The horse’s pulse and respiration are monitored as it is being worked to ensure that the workout creates an appropriate amount of physical stress. During this phase of training, the horse’s speed and duration of exercise allows for steady state heart rates below 150 to 170 beats per minute, which is the anaerobic threshold. The horse’s speed increases at these heart rates as the horse becomes more fit. Also, recovery heart rates will occur faster as the horse becomes more fit. A horse in good aerobic condition will have recovery heart rate around 100 beats per minute at two minutes post exercise when exercising at rates to induce heart rates near the anaerobic threshold. Recovery heart rates at 10 minutes post exercise should be less than 60 beats per minute.
Riders need to be familiar with their horses' resting and working heart and respiration rates and know when an animal is stressed. This is an important part of the conditioning routine to ensure that a rider is able to anticipate the results at a P&R check in competition.
When packing for a competitive trail ride, the following items are included:
There are nuances that allow competitors to obtain better scores throughout the competition that go beyond having a sound, well-conditioned horse that finishes within the given time. Horsemanship and horse care are also considered throughout the competition.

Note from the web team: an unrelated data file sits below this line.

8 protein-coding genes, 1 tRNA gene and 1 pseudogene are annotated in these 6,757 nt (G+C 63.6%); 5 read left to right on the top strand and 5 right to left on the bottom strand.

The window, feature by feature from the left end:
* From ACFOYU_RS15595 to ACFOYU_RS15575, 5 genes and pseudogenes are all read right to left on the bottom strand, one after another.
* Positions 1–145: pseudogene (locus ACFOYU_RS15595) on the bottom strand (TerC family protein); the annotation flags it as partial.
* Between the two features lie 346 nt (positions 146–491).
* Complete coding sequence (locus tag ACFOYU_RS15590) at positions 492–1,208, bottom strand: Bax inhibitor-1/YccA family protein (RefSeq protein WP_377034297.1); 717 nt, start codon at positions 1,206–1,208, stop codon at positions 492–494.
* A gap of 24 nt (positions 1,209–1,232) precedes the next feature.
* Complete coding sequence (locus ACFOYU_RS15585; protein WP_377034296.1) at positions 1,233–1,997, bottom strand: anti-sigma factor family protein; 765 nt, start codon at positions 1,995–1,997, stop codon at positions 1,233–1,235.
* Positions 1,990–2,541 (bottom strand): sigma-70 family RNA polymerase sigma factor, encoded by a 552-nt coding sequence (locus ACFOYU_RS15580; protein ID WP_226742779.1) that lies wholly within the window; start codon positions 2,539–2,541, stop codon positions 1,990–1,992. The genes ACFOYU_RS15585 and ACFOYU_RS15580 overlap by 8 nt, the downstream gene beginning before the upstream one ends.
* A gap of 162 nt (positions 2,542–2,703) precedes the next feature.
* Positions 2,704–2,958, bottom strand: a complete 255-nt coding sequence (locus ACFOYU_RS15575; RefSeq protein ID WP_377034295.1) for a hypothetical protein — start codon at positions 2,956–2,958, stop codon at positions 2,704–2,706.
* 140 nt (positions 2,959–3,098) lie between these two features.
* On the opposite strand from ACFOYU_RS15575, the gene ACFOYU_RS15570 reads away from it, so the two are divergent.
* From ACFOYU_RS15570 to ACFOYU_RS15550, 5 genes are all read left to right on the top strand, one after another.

Upon arrival at the ride site, setting up camp competitors report to the ride secretary, complete registration, weigh in the rider and tack, and then provided with a ride packet. The ride packet contains a penny or number bib for the rider, a halter or bridle tag for the horse, and a number to be displayed on the horses stable area. Packets may also include an agenda, rider's list, and ride map. Often there are things like a piece of candy or gum, or a discount coupon? There is no weigh in at ACTHA events.
The event is considered entered after registration, and the number bib assigned must be worn and all other required identification must be displayed. While presenting horses, judges may introduce themselves to the rider and answer any questions they might have. Most competitions have two or more judges, the horsemanship judge is looking for a rider who is attentive to the horse and to the vet judge. The vet judge assesses the condition of the horses to establish a baseline. The horse that looks as good on the last day as it did on the first day will score well. Blemishes, scars, and marks are noted. Points are not taken off for blemishes or minor cuts at check-in and are scored at checkout only if they are worse. The exception to this is soundness, which can be scored off at check-in, and if severe, may disqualify the horse from competition. The judge also notes if the horse will stand quietly for examination and allow its feet to be picked up, and this behavior is scored under manners on the horse's score card. At ACTHA events there are 6 judges. The horse and rider are judged in trail only. There isn't a vet judge although vet and farrier services are normally near by.